Robocalls are back after a pandemic pause

During the pandemic robocalls dropped 50%, but now they're roaring back with a vengeance. The FCC has been working with companies to develop tech that'll stop robocalls before they're made, but until that happens, we're sort of on our own.

Andrew Barlow with the Texas Public Utility Commission says Texas has a do not call list, but it's on the honor system.

"If somebody is not a registered telemarketer in Texas and they come after you the do not call list really doesn't work very well with that."

But Barlow says you don't have to answer the phone.

"If you don't recognize the number it's best to let it roll to voicemail and then check it and then go ahead and make a call back."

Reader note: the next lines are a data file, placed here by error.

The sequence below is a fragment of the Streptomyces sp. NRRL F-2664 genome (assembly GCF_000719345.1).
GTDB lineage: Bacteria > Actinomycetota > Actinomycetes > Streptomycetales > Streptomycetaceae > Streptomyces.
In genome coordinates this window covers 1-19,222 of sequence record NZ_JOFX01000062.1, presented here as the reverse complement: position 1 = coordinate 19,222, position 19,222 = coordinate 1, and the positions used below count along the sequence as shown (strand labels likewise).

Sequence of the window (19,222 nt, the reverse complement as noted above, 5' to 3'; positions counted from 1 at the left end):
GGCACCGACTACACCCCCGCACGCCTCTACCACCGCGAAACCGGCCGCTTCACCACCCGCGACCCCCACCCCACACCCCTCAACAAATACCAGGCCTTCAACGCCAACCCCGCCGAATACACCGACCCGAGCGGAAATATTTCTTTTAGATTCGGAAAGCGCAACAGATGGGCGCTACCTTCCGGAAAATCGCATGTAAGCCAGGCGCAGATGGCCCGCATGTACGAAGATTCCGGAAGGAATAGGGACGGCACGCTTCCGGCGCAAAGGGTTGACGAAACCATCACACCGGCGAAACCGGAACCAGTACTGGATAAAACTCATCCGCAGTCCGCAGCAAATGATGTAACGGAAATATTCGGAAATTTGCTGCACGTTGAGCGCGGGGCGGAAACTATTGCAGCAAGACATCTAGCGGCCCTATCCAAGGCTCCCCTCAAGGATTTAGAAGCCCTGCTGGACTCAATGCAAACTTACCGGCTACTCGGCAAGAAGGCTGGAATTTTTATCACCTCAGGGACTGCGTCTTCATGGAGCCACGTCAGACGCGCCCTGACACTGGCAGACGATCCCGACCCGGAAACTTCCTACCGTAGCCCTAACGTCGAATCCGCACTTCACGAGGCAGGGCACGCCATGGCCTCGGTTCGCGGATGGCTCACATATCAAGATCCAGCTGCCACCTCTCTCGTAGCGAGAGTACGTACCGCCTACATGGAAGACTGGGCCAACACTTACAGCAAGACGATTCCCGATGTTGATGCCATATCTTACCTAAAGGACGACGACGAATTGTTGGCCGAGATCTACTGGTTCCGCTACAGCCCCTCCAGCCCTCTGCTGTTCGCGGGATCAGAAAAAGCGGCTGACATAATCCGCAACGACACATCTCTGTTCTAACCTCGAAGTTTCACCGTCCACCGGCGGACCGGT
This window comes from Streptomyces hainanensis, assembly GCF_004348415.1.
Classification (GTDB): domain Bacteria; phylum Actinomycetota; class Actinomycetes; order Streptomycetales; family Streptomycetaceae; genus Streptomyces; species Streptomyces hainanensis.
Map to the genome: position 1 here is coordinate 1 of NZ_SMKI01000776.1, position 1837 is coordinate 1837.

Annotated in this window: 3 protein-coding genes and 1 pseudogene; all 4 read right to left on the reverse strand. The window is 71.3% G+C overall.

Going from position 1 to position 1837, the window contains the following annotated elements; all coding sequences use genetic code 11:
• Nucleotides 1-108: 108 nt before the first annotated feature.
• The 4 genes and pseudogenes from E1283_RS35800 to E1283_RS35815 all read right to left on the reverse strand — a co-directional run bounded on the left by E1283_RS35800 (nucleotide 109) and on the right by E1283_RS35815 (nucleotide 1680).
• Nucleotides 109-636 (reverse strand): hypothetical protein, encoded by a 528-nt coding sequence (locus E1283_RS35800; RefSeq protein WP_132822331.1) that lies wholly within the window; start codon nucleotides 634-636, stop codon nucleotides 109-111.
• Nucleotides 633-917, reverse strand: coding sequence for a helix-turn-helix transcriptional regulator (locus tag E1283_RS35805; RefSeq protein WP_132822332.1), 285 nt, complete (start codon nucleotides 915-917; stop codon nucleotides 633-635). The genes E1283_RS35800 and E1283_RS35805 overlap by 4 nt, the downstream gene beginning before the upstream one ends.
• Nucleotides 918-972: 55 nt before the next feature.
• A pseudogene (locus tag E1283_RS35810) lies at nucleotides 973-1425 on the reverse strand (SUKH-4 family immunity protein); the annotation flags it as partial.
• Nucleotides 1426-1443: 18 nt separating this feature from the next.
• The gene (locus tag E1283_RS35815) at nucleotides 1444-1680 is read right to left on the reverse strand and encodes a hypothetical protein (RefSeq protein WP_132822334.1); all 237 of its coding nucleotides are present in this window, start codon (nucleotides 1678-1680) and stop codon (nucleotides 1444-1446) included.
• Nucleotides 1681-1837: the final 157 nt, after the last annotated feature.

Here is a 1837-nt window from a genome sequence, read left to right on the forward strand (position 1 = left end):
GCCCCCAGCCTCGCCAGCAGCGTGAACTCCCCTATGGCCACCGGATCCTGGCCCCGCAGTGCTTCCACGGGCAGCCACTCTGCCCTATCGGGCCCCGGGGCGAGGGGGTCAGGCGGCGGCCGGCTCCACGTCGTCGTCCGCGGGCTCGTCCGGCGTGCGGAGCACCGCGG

Barlow says just answering can be a mistake, because that confirms your number for the bad guys and you'll be targeted again.

He says just don't answer calls you don't recognize.

"If you pick up you've essentially validated your phone number in their database which makes it even more valuable, so it's always a good practice, if you don't recognize the number, to let it go to voicemail and then check the message and respond if you have to, but otherwise you've saved yourself some trouble."

Barlow says the problem with do not call lists is crooks simply ignore them.

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